ROME — Eitan Vilan, the only survivor of the cable car accident that killed 14 people, including his parents, in May after an Italian paternal relative accused his maternal grandfather of flying a boy to Israel. It was the subject of a fierce custody battle. Weekend without their consent.
On May 23, Eitan’s parents, brother, and two great-grandparents died from Israel when the cable broke when the car arrived at its destination on the summit overlooking Lake Maggiore in Piedmont. The car suddenly slipped backwards before plunging into the hillside. Six-year-old Eitan was the only survivor.
The family drama that captivates Italy and is publicly performed in the Italian and international media is just one part of the fallout from a disaster that struck a small lakeside community whose economy was devastated during a catastrophe.
Some people, including the cable car driver and the owner of the company that controlled it, are under investigation but have not been formally charged.
The boy’s aunt, Aya Bilan, was given custody of her child by an Italian court in Turin in May while she was seriously injured and in the hospital. According to Vilan’s lawyer, Armand de Brignac, he has improved but needs both physical and psychological care.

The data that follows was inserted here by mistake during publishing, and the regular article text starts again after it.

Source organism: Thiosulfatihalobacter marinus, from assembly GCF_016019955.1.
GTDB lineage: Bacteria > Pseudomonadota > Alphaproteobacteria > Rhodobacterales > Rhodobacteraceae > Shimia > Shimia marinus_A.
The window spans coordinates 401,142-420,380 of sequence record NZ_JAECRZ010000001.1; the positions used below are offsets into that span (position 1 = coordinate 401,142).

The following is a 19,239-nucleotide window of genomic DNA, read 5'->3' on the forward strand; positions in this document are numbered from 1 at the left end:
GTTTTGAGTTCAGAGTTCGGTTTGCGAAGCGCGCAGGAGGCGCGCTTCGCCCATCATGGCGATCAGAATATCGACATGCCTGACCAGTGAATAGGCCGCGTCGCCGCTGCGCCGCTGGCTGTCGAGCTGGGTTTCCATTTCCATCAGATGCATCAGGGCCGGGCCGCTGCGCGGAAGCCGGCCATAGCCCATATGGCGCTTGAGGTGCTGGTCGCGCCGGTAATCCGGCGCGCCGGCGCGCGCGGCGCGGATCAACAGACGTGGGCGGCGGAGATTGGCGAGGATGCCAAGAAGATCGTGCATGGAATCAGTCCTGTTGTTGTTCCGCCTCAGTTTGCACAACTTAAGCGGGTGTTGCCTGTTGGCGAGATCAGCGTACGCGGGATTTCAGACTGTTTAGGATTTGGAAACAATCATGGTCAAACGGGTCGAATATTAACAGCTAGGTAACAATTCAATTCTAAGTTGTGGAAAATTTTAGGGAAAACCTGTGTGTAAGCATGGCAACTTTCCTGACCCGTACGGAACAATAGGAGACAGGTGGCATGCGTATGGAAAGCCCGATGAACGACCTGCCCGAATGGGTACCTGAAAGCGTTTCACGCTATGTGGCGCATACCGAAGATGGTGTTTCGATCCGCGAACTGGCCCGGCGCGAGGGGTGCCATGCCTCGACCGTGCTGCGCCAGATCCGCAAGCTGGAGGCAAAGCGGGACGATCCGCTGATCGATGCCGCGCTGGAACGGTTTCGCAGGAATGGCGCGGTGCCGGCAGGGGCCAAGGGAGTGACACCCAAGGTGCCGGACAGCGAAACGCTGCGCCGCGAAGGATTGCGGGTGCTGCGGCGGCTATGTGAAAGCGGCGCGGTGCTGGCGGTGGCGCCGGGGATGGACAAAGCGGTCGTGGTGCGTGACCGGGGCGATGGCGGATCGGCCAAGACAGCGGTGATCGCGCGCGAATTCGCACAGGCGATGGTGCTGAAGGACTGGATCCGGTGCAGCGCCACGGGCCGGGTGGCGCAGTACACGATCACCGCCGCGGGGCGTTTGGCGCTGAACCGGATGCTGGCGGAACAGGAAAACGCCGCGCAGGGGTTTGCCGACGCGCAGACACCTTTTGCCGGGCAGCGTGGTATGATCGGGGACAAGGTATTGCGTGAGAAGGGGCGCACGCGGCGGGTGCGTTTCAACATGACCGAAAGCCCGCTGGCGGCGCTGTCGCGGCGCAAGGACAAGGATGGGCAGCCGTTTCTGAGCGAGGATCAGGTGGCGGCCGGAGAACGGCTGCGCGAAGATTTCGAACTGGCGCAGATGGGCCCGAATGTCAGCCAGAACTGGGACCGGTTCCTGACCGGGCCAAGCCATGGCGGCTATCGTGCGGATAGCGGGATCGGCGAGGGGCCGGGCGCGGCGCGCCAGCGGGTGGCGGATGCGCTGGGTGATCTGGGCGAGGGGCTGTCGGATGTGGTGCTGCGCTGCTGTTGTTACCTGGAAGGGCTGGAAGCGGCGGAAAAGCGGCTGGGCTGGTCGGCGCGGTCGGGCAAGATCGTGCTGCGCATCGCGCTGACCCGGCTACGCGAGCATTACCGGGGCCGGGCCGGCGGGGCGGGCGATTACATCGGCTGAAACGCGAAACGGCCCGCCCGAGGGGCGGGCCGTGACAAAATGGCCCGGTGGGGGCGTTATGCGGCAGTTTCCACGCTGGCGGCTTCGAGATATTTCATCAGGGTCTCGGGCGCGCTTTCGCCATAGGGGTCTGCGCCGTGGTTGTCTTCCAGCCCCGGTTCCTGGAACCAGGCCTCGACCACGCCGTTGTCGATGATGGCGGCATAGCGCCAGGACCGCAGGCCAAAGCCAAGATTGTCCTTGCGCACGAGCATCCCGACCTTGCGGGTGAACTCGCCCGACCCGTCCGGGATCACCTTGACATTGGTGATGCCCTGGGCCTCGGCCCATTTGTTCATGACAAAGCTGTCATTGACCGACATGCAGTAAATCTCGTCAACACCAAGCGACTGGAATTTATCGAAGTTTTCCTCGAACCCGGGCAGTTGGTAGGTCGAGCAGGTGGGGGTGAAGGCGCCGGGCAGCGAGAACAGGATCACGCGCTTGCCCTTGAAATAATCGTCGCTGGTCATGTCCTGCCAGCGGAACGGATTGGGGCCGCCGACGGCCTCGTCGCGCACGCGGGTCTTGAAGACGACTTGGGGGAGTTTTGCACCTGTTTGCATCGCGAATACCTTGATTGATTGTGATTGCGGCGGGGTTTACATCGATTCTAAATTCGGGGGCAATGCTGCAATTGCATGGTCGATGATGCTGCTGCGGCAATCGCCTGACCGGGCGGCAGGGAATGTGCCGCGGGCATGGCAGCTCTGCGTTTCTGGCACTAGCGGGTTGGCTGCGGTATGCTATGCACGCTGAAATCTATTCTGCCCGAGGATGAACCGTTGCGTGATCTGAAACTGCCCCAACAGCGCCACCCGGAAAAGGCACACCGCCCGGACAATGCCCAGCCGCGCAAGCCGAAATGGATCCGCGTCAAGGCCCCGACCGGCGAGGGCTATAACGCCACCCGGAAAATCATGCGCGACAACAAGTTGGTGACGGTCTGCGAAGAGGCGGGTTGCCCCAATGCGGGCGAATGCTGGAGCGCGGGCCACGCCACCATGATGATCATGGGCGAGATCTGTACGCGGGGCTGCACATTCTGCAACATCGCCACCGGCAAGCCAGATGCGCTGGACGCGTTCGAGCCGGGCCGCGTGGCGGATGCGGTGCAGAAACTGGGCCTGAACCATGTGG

However, a family member of the boy’s paternal relatives challenged the decision on custody, and in August his grandfather Schmulik Peleg hired a lawyer to formally challenge it, said Paolo Sevesi, one of the lawyers. Stated.
Also in August, a civil court ruled that the boy could not leave Italy without Mr. Vilan, according to Mr. Simbari.
Mr. Simbari said he could not comment on how the boy was taken to Israel because of the ongoing investigation, but Mr. Peleg said he would “virtually organize an international abduction of minors.” He accused him of using his right to visit.
The aunt filed a complaint with the public prosecutor’s office, and Peleg was investigated for kidnapping on Monday, Sebesi said after confirming Italian media reports.
The prosecutor did not respond to the request for comment, and Mr. Peleg was not immediately asked for comment.
Aunt’s lawyer, Mr. Simbari, said Eitan had lived in Italy since the age of one and had citizenship in both Italy and Israel. The boy’s mother tongue was Italian, but he also spoke Hebrew.
“We are very worried because this kid was torn from his immediate environment. It’s the second trauma he experienced in May,” said Simbari.
Jonathan Shamir contributed to the report from Tel Aviv.